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To Advocate or not to Advocate? It's Not a Question at Sea Grant

Director Steve Bortone

Every now and then, some well-intended folks challenge the Sea Grant staff to take a more active role in defending a particular environmental issue. It is obvious why they want us as advocates; our staff members are on the cutting edge when it comes to information about their area of expertise.

I can honestly say that most Sea Grant staff members, including myself, would love to weigh in, grab the banner, and be front row advocates for many environmental issues. The problem is that, regardless of our personal feelings, the nature of our jobs prevents us from being advocates or taking an advocacy position.

Let me explain why.

The National Sea Grant College Program is a partnership between the U.S. federal government and the various state university systems to fulfill a particular but very important role in our society — “to produce and transfer science-based knowledge for a sustainable coastal environment and economy by engaging the nation’s universities, the nation’s citizens, businesses, and governments.” More specifically, the University of Minnesota’s Sea Grant mission is “to work with people and communities to help maintain and enhance the environment and economies along Lake Superior and Minnesota’s inland waters by identifying needs, funding research, and translating results.”

At Minnesota Sea Grant, we take our mission and our national directive seriously. By funding research projects, we strive to discover the new information regarding issues that are important to the public. Moreover, we are dedicated to taking the results of these research efforts and offering them, and other useful technical information, in understandable and unbiased formats.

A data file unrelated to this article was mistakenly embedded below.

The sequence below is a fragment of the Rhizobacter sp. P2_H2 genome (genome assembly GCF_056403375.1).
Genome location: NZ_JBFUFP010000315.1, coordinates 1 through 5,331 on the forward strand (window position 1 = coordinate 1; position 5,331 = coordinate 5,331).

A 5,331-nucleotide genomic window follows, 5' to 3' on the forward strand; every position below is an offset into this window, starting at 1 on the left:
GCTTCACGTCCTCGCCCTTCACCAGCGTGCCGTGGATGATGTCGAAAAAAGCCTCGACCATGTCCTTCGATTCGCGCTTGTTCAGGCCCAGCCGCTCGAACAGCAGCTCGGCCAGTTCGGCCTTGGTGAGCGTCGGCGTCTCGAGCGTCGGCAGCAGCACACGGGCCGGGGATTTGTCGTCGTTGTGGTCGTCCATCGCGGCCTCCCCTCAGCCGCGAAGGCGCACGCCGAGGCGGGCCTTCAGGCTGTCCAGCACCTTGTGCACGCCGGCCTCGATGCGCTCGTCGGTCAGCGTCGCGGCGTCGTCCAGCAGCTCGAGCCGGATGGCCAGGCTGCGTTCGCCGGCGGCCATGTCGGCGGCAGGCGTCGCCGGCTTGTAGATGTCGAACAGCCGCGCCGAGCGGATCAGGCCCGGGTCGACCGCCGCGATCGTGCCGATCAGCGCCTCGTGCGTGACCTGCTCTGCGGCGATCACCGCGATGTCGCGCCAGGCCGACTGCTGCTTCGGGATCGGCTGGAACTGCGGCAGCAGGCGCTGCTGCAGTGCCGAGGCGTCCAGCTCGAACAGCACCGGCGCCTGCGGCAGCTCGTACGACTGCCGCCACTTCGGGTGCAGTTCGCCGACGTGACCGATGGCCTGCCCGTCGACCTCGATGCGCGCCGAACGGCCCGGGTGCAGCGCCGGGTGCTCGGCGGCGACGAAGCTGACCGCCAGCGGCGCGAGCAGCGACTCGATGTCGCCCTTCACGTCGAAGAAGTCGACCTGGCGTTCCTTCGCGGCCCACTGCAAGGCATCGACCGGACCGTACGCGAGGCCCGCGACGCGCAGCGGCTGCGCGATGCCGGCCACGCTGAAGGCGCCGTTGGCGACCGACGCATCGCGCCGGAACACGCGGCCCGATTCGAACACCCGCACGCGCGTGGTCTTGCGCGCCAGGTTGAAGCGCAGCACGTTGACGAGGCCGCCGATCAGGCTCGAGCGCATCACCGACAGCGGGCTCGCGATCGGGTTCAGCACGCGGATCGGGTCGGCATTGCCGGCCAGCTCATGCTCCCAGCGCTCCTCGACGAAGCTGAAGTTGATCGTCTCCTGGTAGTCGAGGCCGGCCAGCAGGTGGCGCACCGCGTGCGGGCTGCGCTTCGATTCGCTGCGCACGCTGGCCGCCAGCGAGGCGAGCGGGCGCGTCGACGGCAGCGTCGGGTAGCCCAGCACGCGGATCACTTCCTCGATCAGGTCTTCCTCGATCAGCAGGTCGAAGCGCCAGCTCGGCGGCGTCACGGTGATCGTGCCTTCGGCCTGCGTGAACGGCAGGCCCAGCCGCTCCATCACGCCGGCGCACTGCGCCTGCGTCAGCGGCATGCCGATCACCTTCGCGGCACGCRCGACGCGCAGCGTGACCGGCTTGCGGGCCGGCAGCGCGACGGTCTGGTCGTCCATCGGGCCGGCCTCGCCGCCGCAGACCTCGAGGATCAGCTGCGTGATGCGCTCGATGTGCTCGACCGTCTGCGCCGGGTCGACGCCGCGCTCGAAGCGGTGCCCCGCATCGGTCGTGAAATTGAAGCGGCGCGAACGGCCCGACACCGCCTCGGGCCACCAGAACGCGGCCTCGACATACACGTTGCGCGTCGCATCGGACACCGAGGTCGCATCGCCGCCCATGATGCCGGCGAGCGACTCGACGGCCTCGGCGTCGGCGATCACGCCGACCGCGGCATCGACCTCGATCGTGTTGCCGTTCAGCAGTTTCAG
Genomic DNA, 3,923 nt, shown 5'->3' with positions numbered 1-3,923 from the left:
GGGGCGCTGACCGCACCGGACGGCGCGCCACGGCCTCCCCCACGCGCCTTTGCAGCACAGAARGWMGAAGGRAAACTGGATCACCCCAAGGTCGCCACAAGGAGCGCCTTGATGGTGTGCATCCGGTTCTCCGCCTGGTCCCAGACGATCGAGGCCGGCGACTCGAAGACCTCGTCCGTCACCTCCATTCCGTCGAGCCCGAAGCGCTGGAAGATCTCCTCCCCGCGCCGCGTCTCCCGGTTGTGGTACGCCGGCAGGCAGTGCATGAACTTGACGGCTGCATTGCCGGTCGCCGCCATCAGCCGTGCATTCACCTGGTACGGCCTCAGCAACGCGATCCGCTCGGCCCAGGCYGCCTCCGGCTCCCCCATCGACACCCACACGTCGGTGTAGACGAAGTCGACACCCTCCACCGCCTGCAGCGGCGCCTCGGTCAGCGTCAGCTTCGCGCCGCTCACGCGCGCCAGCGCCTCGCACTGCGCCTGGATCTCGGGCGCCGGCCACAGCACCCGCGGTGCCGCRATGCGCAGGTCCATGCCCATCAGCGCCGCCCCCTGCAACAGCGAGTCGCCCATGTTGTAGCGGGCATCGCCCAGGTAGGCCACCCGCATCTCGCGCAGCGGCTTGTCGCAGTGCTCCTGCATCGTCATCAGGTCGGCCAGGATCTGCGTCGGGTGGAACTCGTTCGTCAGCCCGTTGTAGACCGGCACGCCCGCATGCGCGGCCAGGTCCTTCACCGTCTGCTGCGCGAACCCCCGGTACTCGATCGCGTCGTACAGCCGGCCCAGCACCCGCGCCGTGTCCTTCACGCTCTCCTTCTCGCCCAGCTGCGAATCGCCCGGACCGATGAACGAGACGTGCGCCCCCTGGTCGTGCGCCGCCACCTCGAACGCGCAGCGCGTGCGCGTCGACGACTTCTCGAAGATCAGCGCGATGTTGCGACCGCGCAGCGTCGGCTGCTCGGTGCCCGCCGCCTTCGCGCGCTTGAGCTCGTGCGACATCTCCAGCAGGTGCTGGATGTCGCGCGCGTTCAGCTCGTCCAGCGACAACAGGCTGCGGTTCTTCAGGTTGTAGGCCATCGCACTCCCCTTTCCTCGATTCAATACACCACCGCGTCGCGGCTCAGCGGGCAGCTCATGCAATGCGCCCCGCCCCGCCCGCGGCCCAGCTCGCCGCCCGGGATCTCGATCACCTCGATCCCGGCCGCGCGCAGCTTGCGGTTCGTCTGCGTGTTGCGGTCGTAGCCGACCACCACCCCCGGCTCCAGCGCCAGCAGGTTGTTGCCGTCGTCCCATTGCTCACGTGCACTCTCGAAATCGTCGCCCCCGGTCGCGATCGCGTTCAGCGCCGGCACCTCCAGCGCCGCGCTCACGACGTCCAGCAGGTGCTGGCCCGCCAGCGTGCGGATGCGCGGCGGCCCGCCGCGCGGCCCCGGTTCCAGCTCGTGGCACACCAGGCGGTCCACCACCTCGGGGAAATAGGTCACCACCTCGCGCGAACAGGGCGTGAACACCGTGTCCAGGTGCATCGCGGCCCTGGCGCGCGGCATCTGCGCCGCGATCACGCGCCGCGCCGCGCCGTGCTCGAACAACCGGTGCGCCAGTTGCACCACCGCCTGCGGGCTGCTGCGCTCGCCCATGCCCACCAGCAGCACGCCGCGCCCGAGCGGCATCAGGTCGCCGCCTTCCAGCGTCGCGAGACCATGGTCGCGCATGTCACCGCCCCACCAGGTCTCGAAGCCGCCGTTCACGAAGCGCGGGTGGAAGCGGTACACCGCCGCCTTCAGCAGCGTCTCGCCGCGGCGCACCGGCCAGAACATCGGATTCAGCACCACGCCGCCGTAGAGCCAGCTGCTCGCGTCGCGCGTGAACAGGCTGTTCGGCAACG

In these times, when everyone seems to put a “spin” on everything, hoping to slant information toward a personal viewpoint, be assured that Sea Grant does not intentionally put a “spin” on any of its data or interpretations of research. Our job, if done well, is to serve as a reliable source of scientific information.

It is important to me, and to my staff, that Sea Grant stays above the fray of politics, personal bias, and “spin.” We want to serve as honest brokers of environmental information. The data and information that you get from us is top quality and recent. If we were to take an advocacy position, then our data and presentations would be suspect – and rightfully so. Of course, you may take the results of our efforts and use them in any way you like.

So the decision to advocate or not to advocate is not really a question here at Sea Grant. On second thought, Sea Grant is indeed an advocate – an advocate for the best scientific data and information currently available.

Steve Bortone signature

Steve Bortone
Director
Minnesota Sea Grant


By Steve Bortone
May 2007

Return to May 2007 Seiche



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